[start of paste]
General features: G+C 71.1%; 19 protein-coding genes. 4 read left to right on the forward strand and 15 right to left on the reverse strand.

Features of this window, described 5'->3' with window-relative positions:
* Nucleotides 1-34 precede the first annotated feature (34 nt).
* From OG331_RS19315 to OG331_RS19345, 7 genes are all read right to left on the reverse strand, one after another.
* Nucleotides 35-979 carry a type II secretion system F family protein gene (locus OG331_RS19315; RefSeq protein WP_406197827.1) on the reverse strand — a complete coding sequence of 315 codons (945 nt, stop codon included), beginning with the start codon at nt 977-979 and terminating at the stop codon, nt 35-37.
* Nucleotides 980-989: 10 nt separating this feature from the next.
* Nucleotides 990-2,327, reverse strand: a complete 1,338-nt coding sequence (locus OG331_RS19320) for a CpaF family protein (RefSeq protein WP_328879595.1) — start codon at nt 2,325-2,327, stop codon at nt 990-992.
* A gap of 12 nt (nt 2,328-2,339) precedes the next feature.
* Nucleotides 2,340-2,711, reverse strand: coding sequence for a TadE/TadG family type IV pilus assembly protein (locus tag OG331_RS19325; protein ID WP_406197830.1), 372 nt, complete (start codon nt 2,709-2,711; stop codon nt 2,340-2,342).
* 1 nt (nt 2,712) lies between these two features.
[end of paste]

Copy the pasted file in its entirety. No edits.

General features: G+C 71.1%; 19 protein-coding genes. 4 read left to right on the forward strand and 15 right to left on the reverse strand.

Features of this window, described 5'->3' with window-relative positions:
* Nucleotides 1-34 precede the first annotated feature (34 nt).
* From OG331_RS19315 to OG331_RS19345, 7 genes are all read right to left on the reverse strand, one after another.
* Nucleotides 35-979 carry a type II secretion system F family protein gene (locus OG331_RS19315; RefSeq protein WP_406197827.1) on the reverse strand — a complete coding sequence of 315 codons (945 nt, stop codon included), beginning with the start codon at nt 977-979 and terminating at the stop codon, nt 35-37.
* Nucleotides 980-989: 10 nt separating this feature from the next.
* Nucleotides 990-2,327, reverse strand: a complete 1,338-nt coding sequence (locus OG331_RS19320) for a CpaF family protein (RefSeq protein WP_328879595.1) — start codon at nt 2,325-2,327, stop codon at nt 990-992.
* A gap of 12 nt (nt 2,328-2,339) precedes the next feature.
* Nucleotides 2,340-2,711, reverse strand: coding sequence for a TadE/TadG family type IV pilus assembly protein (locus tag OG331_RS19325; protein ID WP_406197830.1), 372 nt, complete (start codon nt 2,709-2,711; stop codon nt 2,340-2,342).
* 1 nt (nt 2,712) lies between these two features.